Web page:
With cases of novel coronavirus disease 2019 (COVID-19) climbing steeply everywhere, overwhelming one hospital after another and pushing the global death toll past 50,000, the sprint to find treatments has dramatically accelerated.
Drugs that stop the novel coronavirus, severe acute respiratory syndrome coronavirus 2 (SARS-CoV-2), could save the lives of severely ill patients, protect health care workers and others at high risk of infection, and reduce the time patients spend on hospital beds.
COVID-19 pandemic has hit hard economies, shattered medical systems, crowded hospitals and emptied public areas. Since the spread of coronavirus gained pace on an international level, robust projections regarding recession are doing rounds in the market. And, according to several economists, another time, the world has entered the recession, harsher than experienced in 2008/2009. The longer this pandemic persists, the more it would impact belief in the linear progress.
In this article, we will acquaint you how the health care industry is in the race of developing medicines to combat COVID-19.
WHO Launches Trial Testing Four Potential COVID-19 Treatments
The World Health Organization (WHO) has introduced Solidarity, which is a large multinational trial, testing the potential of therapies, old as well as new, that researchers have suggested may be adequate to combat the coronavirus that is triggering the current pandemic.
Solidarity comprises research investigating four possible drugs for COVID-19, the combination of chloroquine and hydroxychloroquine; remdesivir; lopinavir plus ritonavir; and combination of lopinavir plus ritonavir and interferon-beta-1a.
WHO has cautioned physicians and medical associations not to administer or recommend these medications to COVID-19 patients or people self-medicating with them, until there is adequate proof that any of these drugs can slow the progression of the disease or improve survival rates among those infected.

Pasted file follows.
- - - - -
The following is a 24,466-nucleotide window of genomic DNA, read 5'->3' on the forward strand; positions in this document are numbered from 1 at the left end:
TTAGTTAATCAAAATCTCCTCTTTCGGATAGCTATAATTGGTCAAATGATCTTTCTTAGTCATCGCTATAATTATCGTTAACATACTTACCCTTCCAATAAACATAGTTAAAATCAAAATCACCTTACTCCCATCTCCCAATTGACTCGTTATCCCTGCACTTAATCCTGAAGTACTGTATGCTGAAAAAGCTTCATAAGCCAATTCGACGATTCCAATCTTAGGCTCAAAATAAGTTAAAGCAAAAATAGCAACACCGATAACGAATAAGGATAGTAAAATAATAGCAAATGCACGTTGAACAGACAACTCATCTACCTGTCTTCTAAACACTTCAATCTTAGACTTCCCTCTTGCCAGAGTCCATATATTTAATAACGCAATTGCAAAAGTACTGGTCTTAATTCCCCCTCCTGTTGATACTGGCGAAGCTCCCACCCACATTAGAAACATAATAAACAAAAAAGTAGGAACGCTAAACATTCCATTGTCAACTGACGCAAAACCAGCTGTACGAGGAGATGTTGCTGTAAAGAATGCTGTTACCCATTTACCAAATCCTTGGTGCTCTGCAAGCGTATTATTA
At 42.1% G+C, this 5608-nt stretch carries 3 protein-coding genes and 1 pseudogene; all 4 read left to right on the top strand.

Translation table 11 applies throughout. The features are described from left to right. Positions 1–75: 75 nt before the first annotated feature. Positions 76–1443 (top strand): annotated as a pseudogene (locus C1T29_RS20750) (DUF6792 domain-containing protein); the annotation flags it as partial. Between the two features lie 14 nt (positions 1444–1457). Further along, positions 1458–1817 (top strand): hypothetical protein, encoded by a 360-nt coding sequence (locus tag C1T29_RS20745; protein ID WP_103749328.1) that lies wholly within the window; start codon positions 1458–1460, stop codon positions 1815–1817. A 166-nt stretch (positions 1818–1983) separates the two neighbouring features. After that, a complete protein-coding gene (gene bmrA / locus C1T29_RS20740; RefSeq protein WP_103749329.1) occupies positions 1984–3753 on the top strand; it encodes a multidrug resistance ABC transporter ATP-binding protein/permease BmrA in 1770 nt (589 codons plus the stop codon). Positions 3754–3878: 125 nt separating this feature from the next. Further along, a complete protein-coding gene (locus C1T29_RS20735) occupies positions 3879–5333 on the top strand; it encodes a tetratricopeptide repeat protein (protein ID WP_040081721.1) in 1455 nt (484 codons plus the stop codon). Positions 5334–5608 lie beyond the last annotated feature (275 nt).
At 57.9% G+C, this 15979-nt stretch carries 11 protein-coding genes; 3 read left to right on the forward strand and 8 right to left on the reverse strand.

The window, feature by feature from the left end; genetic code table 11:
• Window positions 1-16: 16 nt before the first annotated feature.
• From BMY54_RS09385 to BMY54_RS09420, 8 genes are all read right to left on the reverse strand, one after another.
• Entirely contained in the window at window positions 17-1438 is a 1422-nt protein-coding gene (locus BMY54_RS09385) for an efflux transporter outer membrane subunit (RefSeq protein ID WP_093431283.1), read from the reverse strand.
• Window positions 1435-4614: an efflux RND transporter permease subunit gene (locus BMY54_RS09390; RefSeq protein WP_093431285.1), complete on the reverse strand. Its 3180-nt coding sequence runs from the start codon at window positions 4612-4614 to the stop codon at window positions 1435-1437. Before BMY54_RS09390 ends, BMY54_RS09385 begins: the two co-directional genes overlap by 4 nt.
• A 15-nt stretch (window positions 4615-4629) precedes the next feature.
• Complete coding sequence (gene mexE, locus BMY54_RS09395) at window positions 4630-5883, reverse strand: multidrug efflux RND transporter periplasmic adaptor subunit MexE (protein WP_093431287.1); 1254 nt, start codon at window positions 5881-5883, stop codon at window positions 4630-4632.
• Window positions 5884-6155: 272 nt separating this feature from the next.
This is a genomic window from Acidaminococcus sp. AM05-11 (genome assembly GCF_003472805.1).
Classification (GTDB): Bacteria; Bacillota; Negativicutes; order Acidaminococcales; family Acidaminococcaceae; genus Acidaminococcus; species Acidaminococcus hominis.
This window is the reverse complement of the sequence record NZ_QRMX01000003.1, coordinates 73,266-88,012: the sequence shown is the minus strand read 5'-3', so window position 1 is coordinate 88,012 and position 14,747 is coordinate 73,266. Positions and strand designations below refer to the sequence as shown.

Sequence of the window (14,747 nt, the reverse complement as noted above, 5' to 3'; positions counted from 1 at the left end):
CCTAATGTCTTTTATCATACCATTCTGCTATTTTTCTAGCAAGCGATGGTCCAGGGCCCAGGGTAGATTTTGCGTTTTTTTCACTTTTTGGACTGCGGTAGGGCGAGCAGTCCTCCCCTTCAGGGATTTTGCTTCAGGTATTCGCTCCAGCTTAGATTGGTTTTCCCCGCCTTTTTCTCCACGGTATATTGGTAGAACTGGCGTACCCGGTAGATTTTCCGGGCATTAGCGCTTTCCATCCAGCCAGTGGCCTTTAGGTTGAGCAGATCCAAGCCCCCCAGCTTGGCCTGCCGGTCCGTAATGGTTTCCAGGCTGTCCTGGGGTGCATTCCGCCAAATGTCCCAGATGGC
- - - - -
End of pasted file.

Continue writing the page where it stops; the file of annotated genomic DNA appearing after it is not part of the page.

The trouble COVID-19 lays on medical systems implies that WHO deemed the need to undertake a study on robust pace and large scale, as highlighted by this international clinical trial. In addition, WHO has mentioned that designing and conducting randomised clinical studies typically take number of years; however, considering the current pandemic that is claiming lives with numbers increasing with every passing day, the organization has designed the Solidarity trial in such a way that it will lessen the time taken by 80 per cent.
More than 70 countries have already confirmed their contribution towards the global trial as of 27 March 2020, with several others in the process of being part of the study.
Possible COVID-19 Treatment Identified by Scientists in Australia
Not just global organisations, several countries are making efforts towards developing a vaccine/treatment for the coronavirus with rigorous research programs.
Recently, there have been a coronavirus breakthrough; Australian scientists have discovered that an FDA-approved anti-parasitic drug, used for head lice treatment and available across the world, could kill COVID-19 cells in the lab within two days.
Ivermectin is listed as an essential medicine by WHO and is a Food and Drug Administration (FDA) approved anti-parasitic drug, also demonstrating to be effective in vitro against viruses including HIV, influenza and dengue.
Monash University, a public research university based in Melbourne, conducted the study, in collaboration with Doherty Institute (the Peter Doherty Institute of Infection and Immunity), demonstrating that a single dosage of the anti-parasitic drug Ivermectin could inhibit the coronavirus-2 (SARS-CoV-2 virus) growing in cell culture. The scientists are yet to find the effect of this drug on the coronavirus; however, it probably works towards virus prevention and reducing the ability of host cells to clear it.
The scientists will now be determining the correct human dose of this anti-parasitic drug, to make certain the level used in vitro is harmless for human beings. Moreover, the scientists anticipate that it could be at least one month prior to human trials.
It is notable that before anti-parasitic drug Ivermectin could be used for prevention of SARS-CoV-2, funding is required to bring it to pre-clinical and clinical studies.
Dr Wagstaff also mentioned that in times of this global pandemic, there is no approved treatment for COVID-19 and if there has been a drug available globally, it would have helped individuals more quickly. Rationally, it is going to be a while prior to a vaccine is broadly accessible and the use of Ivermectin to fight this pandemic would hinge on the findings of the further pre-clinical examination and eventually by clinical studies.
During this outbreak, the health care industry needs to circle the wagons to safeguard the globe from the coronavirus threat, then only the planet will be able to weather the storm. Everyone should stay safe until the development of a vaccine/treatment and focus on boosting their immunity to fight with COVID-19 if unfortunately, they catch the virus.
Want to know how to boost immunity during this pandemic, Do Read- Ways to Boost Your Immune System to Combat COVID-19
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